As revealed by TABLE-2, while there is a general trend of decreasing EECG of transistor Mc1 going from DIVIDER 20 to DIVIDER 50, the respective ratios of EECG, however, remain unchanged throughout DIVIDER 20 to DIVIDER 50, as a single designed value of 2.22 for transistor Mc1. Likewise, TABLE-4 reveals that, while there is also a general trend of decreasing EECG of transistor M13 going from DIVIDER 20 to DIVIDER 50, the ratios of EECG remain unchanged throughout DIVIDER 20 to DIVIDER 50 as a single designed value of 1.00 for transistor M13. In fact, a systematic comparison of the EECGs and the ratios of EECG of the rest of the transistors of the typical practice reveals the same observation. It is therefore apparent that, with typical practice, the quantitative design of all the individual building blocks of DIVIDER 60 is essentially similar. It is understood by those skilled in the art that the general trend of decreasing EECG of all transistors going from DIVIDER 20 to DIVIDER 50 is because, as the CLK frequency gets divided down further and further, the lowered speed of circuit operation would only need correspondingly lowered level of operating current with reduced value of EECG to reduce power consumption.

However, referring to the building blocks of the current invention as shown in TABLE-3, which reveals that, while there is a similar general trend of decreasing EECG of transistor Mc1 going from DIVIDER 20 to DIVIDER 50, none of the respective ratios of EECG shares a single designed value common to all the individual building blocks of DIVIDER 60 throughout DIVIDER 20 to DIVIDER 50. Likewise, TABLE-5 reveals that, while there is a general trend of decreasing EECG of transistor M13 going from DIVIDER 20 to DIVIDER 50, none of the respective ratios of EECG of transistor M13 shares a single designed value common to all the individual building blocks of DIVIDER 60 throughout DIVIDER 20 to DIVIDER 50. In fact, a systematic comparison of the EECGs and the ratios of EECG of the rest of the transistors with the current invention reveals the same observation. Therefore, with the current invention, the quantitative designs of each of the individual building blocks of DIVIDER 60 are different from the others. For those skilled in the art, the current invention discloses a unique design feature distinctly different from that known to the typical practice in view of the fact that the current invention requires all the individual building blocks of DIVIDER 60 being designed differently to achieve a much higher level of output signal quality which is otherwise unachievable by the art taught by the typical practice.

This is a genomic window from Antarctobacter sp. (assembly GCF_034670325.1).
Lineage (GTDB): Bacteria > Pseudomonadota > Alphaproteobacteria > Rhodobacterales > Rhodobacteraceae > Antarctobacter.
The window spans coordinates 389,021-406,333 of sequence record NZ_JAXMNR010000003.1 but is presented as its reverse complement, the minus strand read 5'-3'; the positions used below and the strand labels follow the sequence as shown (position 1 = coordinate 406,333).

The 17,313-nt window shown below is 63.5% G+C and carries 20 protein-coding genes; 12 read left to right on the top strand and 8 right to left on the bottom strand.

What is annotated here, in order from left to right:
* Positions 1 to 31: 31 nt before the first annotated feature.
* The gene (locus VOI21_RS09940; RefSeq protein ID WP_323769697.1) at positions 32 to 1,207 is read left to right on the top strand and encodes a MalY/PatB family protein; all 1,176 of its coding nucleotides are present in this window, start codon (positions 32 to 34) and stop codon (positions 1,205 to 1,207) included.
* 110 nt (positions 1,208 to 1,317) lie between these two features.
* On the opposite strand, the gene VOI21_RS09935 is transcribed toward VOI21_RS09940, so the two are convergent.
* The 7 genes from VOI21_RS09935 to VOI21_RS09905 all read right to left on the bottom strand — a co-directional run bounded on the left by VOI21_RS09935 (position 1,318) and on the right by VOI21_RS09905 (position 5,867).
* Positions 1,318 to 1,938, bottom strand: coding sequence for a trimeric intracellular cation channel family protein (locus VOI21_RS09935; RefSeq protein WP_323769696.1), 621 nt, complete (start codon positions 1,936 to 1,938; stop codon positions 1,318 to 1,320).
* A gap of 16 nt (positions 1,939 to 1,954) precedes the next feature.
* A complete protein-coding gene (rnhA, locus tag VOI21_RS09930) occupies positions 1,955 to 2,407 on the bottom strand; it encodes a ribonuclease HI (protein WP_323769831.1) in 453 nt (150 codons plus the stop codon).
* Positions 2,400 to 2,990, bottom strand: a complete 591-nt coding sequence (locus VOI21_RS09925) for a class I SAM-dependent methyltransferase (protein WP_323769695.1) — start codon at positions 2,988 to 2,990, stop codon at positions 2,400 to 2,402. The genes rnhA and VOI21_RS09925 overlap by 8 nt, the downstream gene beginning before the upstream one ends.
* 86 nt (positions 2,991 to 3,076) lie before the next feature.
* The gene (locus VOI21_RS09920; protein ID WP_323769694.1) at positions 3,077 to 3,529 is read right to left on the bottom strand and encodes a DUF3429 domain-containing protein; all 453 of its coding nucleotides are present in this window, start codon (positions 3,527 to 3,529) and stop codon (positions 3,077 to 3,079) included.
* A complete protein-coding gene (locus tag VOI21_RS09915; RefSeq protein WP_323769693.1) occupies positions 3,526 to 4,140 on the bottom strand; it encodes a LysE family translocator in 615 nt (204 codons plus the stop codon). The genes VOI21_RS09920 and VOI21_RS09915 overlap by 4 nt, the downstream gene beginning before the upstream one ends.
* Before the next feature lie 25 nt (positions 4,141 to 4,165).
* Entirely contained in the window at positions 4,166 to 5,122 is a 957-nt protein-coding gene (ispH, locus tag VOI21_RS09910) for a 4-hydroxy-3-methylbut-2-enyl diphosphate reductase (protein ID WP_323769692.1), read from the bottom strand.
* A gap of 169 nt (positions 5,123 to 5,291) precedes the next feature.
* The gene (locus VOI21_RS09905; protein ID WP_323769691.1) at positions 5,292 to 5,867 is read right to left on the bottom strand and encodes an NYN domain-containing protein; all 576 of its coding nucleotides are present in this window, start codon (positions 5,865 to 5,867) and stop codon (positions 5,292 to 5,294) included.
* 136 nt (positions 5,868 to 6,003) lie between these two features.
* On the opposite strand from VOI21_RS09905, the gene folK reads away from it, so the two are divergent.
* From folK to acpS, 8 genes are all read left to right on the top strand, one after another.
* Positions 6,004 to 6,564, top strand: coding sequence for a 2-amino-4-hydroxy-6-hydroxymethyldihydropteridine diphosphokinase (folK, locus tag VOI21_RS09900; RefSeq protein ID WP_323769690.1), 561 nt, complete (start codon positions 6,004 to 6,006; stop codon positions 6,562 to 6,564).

TABLE 1E is a tabulated overall design comparison, in terms of the ratio of EECG, between a typical practice and the current invention of the Divide-by-16 DIVIDER 60 as shown in FIG. 2B. It is clearly seen that, while the qualitative design of all the individual building blocks of DIVIDER 60 according to the typical practice is rather similar, the quantitative design of each building block of DIVIDER 60 according to the current invention is different because each of the building blocks needs to be individually adjusted to achieve a much higher level of output signal quality in the presence of such undesirable deteriorating effects like output loading and

TABLE 1E
Overview of Design of EECG for DIVIDER 60
TYPICAL PRACTICE CURRENT INVENTION
RATIO RATIO RATIO RATIO RATIO RATIO
RATIO RATIO of of of of of of
of EECG of EECG EECG EECG EECG EECG EECG EECG
DIV1 DIV2 DIV3 DIV4 DIV1 DIV2 DIV3 DIV4
Mc1 2.22 2.22 2.22 2.22 Mc1 1.11 0.56 0.56 0.22
Mc2 2.22 2.22 2.22 2.22 Mc2 1.11 0.56 0.56 0.22
M1 2.00 2.00 2.00 2.00 M1 0.67 0.38 0.50 0.20
M2 2.00 2.00 2.00 2.00 M2 0.67 0.38 0.50 0.20
M11 2.00 2.00 2.00 2.00 M11 0.67 0.38 0.50 0.20